Frank views exchanged at Manfredi public consultations

Posted on Thursday, March 15, 2012

Dean of Arts Christopher Manfredi / Photo: Owen Egan

Role of universities in encouraging free speech at heart of discussions

By Jim Hynes

The good news about the Open Forum on Free Expression and Peaceful Assembly is that a diverse group of McGillians has started talking about what is tolerable or appropriate when it comes the expression of dissent or opinion on campus. The turnout for the events, however, has not been as strong as organizers would have liked.

Approximately 40 people, a mix of students, staff, faculty and administrators, including Principal Heather Munroe-Blum and Provost Anthony Masi, attended the second of the four planned forum sessions on Monday, March 12 in the University Centre’s Lev Bukhman Room. About 30 people attended the first session March 1 in the Arts Building’s Moyse Hall.

Dean of Arts Christopher Manfredi, who has been handed the task of overseeing the process, and who is serving as moderator at the events, said he isn’t fazed by the low numbers at the first sessions.

“Although one would always like to see more rather than fewer people at events such as these, I am mostly interested in the quality of the discussion and the diversity of views presented,” Manfredi told the Reporter following the March 12 event. “In this respect, I am quite pleased. As one participant said at today’s forum, it is rare for an event like this to bring together the entire range of community members: students, faculty, non-academic staff, senior non-academic administrators and senior academic administrators. We are making every effort to encourage as much attendance as possible, but it is ultimately the responsibility of members of the University community to have their voices heard on these topics.”

A fair portion of the wide-ranging discussion, as at the March 1 event, centred around the subject of personal and public spaces, more specifically appropriate locations on campus for expressing dissent and the possibility of designating special areas for demonstrations and protests.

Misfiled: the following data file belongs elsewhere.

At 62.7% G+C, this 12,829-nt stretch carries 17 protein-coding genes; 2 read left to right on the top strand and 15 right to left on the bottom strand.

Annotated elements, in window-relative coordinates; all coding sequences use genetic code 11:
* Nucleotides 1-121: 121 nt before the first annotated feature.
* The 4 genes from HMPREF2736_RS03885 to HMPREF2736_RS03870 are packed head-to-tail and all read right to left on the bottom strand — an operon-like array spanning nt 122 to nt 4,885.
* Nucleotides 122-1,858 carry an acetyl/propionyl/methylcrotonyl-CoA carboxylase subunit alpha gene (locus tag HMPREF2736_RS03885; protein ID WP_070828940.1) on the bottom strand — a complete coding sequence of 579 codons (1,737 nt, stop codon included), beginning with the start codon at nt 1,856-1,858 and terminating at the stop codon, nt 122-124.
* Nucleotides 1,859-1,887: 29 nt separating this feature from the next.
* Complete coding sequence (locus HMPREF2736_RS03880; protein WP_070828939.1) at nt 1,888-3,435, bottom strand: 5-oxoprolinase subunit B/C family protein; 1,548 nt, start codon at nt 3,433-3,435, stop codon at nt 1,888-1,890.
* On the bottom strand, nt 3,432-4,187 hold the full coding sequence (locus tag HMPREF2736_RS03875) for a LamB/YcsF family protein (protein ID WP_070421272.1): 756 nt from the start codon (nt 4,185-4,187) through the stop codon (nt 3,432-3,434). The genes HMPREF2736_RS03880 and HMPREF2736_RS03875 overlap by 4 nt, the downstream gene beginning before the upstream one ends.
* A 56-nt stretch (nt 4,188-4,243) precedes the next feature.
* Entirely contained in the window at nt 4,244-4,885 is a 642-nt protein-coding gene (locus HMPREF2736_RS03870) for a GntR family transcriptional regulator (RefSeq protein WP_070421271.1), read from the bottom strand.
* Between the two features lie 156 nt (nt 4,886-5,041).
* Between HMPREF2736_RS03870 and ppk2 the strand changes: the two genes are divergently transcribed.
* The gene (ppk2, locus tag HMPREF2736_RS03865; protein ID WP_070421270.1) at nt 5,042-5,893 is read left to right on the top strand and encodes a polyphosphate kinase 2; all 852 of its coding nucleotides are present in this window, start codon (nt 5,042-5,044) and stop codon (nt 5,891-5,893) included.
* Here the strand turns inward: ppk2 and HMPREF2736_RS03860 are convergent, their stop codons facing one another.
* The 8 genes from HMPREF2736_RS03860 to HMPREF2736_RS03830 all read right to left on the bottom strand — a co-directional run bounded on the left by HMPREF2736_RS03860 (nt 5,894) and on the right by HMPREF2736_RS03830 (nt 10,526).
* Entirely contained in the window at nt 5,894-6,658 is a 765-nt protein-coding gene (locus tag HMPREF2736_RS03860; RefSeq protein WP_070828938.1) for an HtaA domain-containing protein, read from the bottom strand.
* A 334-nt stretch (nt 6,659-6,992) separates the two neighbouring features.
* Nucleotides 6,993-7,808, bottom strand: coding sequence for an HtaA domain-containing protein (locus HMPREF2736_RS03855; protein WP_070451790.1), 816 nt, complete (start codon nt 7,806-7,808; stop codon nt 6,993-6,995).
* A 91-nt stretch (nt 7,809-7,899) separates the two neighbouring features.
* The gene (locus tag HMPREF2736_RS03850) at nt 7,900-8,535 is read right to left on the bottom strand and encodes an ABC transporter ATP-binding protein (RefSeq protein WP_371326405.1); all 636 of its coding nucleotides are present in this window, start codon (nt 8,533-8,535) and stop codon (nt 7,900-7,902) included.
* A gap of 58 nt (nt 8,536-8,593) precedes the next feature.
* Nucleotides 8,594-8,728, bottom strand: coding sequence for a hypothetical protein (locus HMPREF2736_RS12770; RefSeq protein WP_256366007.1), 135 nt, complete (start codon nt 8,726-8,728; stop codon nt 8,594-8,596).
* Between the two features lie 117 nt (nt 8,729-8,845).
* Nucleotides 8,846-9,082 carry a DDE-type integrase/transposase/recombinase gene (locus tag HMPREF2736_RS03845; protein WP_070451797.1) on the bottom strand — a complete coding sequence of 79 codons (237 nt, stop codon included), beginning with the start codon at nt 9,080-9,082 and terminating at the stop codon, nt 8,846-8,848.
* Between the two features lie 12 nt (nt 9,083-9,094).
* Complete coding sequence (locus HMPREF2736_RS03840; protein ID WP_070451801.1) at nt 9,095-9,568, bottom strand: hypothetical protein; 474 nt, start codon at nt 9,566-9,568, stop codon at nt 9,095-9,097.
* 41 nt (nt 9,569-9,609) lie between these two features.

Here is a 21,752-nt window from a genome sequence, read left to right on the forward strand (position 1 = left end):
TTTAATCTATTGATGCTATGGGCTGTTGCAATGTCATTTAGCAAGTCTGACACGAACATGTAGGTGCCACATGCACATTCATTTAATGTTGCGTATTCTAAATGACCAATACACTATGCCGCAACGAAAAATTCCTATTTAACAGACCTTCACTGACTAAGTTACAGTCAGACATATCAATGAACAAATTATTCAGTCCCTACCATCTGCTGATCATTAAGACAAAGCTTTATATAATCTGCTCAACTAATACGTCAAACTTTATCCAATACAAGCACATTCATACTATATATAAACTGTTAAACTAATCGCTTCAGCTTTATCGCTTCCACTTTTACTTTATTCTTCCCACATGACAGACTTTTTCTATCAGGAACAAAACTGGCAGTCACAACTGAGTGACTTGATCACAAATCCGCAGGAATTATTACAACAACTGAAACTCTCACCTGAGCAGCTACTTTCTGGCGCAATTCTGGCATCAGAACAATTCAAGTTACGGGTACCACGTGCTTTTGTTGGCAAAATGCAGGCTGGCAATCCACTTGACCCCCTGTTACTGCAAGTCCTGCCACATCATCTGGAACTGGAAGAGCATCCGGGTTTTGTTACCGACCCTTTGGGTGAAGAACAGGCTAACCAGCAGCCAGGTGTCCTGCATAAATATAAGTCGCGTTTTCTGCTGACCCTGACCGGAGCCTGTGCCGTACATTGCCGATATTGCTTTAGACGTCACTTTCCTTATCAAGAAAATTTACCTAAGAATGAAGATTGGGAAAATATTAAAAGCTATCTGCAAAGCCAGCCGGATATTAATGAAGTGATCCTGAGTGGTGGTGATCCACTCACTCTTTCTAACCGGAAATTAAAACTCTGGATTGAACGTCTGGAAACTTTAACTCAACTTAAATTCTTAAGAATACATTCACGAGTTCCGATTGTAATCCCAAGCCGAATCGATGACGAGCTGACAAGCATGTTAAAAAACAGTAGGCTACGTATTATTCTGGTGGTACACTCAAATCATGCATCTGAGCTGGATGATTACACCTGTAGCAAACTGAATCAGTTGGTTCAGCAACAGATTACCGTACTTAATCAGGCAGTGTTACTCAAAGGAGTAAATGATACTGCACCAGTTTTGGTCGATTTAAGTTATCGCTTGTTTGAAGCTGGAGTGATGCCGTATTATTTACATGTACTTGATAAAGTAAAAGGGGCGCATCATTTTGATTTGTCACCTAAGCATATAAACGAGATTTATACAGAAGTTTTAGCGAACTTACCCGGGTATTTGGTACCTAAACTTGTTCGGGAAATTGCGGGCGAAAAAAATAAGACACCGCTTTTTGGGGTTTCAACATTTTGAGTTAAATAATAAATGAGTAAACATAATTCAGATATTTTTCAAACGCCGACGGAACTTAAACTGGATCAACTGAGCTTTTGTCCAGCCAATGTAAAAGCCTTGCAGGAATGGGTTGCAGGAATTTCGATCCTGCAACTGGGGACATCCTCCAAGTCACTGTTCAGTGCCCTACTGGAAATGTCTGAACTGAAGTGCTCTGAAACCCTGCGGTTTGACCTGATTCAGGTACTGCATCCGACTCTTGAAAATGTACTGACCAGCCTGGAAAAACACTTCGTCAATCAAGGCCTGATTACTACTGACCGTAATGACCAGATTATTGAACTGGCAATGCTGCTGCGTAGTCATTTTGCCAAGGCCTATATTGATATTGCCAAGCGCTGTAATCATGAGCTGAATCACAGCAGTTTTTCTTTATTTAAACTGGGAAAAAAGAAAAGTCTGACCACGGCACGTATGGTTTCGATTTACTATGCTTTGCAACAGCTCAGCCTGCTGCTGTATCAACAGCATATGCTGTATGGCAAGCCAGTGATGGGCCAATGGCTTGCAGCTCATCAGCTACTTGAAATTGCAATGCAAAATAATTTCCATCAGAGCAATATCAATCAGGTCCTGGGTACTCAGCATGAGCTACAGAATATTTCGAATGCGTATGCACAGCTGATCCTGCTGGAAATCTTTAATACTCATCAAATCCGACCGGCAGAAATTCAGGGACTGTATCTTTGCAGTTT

Alex Megelas, a Coordinator at the School of Continuing Studies PACE program, said he was opposed to the idea of designated spaces for demonstrations.

“The issue I have with your suggestion [of designated spaces] is it sounds a whole lot like a proposition that people withhold their dissent until they’re well within the appropriate area where free speech is allowed,” Megelas said.

“You brought up a few times … this issue that everyone on campus needs to feel safe. And what I hear behind that is this idea that first and foremost the University is responsible to the members of its community,” Megelas said. “And I think there’s something that’s fundamentally flawed in that notion. I think that the University is first and foremost accountable to its social purpose as a significant space for the moulding of social discourse for the exploration of notions of citizenship.”

Lorenz Luthi, an associate professor in the department of History, concurred with Megelas about the University as a place for open discussion and the limitations restricting it to certain locations would impose.

“This is a special place in society… it’s a place where students learn to become citizens… This is how I see my role as a professor in the Faculty of Arts, to train them to become responsible and critical citizens. What it means is we have to also give them the place where they might misstep,” Luthi said. “I think in general, since we are a university with this double function of the free exchange of ideas and of training future critical citizens, we should always err on the side of free speech. That should be our default position. And that means that designated places where people can demonstrate really goes against the spirit of the university.”

Dean Manfredi said he is pleased with the discussions so far.

“The Advisory Group and I have heard some interesting points of view that offer important perspectives on the various questions raised in Dean Jutras’s report,” he said. “I would like to see even more direct exchanges between participants, and we will work to encourage those.”

The next Open Forum on Free Expression and Peaceful Assembly takes place Tuesday, March 27 at Macdonald Campus, from 1:30-3 p.m. The fourth and final forum will be held on the downtown campus April 4.

For more on the Open Forum, and to download podcasts of the first two sessions, visit


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